The previous update came live and direct from a Bibliotheque near Compiegne (I think) where two ladies kindly let me jump on a computer from an hour or two. The night after the forest I slept on the outskirts of another wooded area (much better sleep). The following day was long, hot and boring, the low point being a mobile holiday home owner who really sucked the joie de vivre out of me and simply couldn’t seem to grasp the concept of cycle touring.
The temperature was on the up and had already hit 30°C. One night I slept on a tractor trailer which made for a change to the tent(details of these days are already becoming hazy and I’ve been struggling to jot anything down in my journal at the end of the each day ‘cos I’m so shattered). Another night I stayed in a family’s garden. I was invited into the house and was offered a honey-based alcoholic aperitif called la Potion des Druides. How could I refuse? They cooked my dinner for me (chicken + about 200g of rice) and I ate with them at the table. All the usual topics were discussed: religion, politics, nuclear waste disposal. I had my first shower in a few days which left me feeling a lot more human. They left me with map a good road map which again proved invaluable over the next few days.
I continued onwards and through the Champage region of France. Vineyards stretched as far as the eye could see.
It was piping hot and I yearned for an ice cold glass of bubbly. All this champagne around me must have gone to my head through some form of teletranscranialboozemosis because all of sudden BRRRRRRRZZZZZZ this 3-wheeled Terminator rolled out from nowhere. Putain! I thought I was in France, not on Phobos. Must-stay-hydrated….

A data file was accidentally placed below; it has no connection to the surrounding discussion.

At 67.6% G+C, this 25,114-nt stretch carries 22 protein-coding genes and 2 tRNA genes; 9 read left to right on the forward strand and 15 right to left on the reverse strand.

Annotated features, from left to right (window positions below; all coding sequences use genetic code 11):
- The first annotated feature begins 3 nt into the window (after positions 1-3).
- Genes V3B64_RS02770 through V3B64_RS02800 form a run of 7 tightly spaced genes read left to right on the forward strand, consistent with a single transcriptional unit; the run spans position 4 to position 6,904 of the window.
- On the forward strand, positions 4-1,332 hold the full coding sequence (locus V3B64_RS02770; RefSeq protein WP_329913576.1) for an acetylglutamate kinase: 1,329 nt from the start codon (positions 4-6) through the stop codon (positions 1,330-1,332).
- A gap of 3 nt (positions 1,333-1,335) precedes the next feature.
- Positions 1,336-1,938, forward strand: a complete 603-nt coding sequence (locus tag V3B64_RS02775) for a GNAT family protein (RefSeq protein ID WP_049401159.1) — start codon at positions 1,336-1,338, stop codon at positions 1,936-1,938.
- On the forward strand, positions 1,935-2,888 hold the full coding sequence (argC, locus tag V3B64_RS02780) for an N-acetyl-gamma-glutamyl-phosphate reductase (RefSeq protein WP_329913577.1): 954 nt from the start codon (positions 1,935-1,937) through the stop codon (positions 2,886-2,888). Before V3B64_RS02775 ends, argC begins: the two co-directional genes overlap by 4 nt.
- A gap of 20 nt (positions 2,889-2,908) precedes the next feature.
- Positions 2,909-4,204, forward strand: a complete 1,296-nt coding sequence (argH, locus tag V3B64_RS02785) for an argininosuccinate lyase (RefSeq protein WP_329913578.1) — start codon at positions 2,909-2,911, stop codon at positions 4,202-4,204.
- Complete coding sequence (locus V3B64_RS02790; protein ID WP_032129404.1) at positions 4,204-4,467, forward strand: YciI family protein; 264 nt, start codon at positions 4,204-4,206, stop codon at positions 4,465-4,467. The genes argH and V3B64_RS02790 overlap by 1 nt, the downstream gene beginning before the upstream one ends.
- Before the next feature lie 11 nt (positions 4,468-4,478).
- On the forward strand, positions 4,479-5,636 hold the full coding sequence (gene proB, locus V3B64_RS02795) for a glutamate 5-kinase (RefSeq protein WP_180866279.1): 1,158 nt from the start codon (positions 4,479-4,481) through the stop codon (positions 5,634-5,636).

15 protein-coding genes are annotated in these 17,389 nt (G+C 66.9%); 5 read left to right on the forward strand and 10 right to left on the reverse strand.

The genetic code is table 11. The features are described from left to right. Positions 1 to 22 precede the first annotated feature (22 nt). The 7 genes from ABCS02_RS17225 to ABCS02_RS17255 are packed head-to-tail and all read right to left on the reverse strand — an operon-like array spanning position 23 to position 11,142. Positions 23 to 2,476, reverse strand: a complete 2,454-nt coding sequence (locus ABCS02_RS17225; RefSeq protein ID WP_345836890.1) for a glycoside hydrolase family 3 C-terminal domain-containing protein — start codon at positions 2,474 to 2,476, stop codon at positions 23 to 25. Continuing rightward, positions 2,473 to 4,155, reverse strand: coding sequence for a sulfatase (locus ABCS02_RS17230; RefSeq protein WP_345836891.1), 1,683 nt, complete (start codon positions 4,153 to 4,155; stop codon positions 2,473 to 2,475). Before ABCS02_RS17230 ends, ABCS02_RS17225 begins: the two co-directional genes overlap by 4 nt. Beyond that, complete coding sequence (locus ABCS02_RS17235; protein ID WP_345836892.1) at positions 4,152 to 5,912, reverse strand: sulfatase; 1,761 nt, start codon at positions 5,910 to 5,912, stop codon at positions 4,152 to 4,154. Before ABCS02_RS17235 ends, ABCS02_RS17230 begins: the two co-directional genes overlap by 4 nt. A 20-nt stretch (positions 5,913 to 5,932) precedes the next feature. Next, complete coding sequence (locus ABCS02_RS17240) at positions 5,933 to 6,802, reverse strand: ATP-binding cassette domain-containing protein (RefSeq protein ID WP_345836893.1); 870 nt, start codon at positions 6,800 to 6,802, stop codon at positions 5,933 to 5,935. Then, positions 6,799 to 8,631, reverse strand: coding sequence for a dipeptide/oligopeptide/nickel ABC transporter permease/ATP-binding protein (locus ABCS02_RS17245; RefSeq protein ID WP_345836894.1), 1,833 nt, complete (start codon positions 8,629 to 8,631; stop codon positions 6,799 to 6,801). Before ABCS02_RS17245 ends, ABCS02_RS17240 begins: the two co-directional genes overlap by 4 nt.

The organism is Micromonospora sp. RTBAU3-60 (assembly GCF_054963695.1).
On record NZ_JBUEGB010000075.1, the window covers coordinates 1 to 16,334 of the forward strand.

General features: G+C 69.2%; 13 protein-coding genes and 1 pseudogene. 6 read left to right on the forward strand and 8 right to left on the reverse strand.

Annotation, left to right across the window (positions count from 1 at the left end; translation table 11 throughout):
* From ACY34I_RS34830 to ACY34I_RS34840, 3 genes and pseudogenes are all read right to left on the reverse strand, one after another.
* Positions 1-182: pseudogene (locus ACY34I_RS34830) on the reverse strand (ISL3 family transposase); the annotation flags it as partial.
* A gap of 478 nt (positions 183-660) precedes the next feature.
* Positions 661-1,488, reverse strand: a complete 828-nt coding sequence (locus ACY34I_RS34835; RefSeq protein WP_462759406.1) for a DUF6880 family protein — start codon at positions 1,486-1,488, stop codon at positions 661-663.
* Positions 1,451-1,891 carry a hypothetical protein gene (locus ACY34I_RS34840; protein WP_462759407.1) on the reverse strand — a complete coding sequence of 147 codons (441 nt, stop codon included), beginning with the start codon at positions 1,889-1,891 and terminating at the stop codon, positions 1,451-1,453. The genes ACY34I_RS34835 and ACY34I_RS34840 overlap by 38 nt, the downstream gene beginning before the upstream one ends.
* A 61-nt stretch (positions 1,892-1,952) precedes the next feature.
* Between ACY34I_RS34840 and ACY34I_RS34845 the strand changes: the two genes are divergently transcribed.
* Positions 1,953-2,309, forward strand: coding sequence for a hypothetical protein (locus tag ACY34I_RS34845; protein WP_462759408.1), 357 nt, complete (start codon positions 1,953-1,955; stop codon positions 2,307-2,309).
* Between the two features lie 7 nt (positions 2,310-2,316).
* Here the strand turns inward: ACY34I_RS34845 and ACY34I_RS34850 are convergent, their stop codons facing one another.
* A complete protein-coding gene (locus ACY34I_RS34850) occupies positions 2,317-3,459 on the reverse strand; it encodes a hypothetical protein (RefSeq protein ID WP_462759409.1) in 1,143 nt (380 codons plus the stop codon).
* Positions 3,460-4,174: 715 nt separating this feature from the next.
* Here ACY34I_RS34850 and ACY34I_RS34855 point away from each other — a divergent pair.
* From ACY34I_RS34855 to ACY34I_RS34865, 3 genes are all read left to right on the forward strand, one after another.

One morning I cycled alongside another couple on a racing tandem (this thing was seriously nice and must have cost at least 2000€). It was a pleasurable few K and they departed with the news that it might rain later on that day. It certainly looked like it had the potential (I really would have been handy to read ‘The Cloud-Spotters Guide’ before leaving) and the air pressure felt rather heavy. Sure enough it belted it down that night. Not just heavy rain, but strong wind and a gertbig thunderstorm right overhead. Needless to say it wasn’t the best night’s sleep. I even had to get out of the tent in the middle of the night in the rain and re-peg my tent after the pegs were all torn out by the wind. The sunshine goose egg I was given for the following morning’s breakfast made up for it and also made for a delightful change to le sludge anglais aka porridge.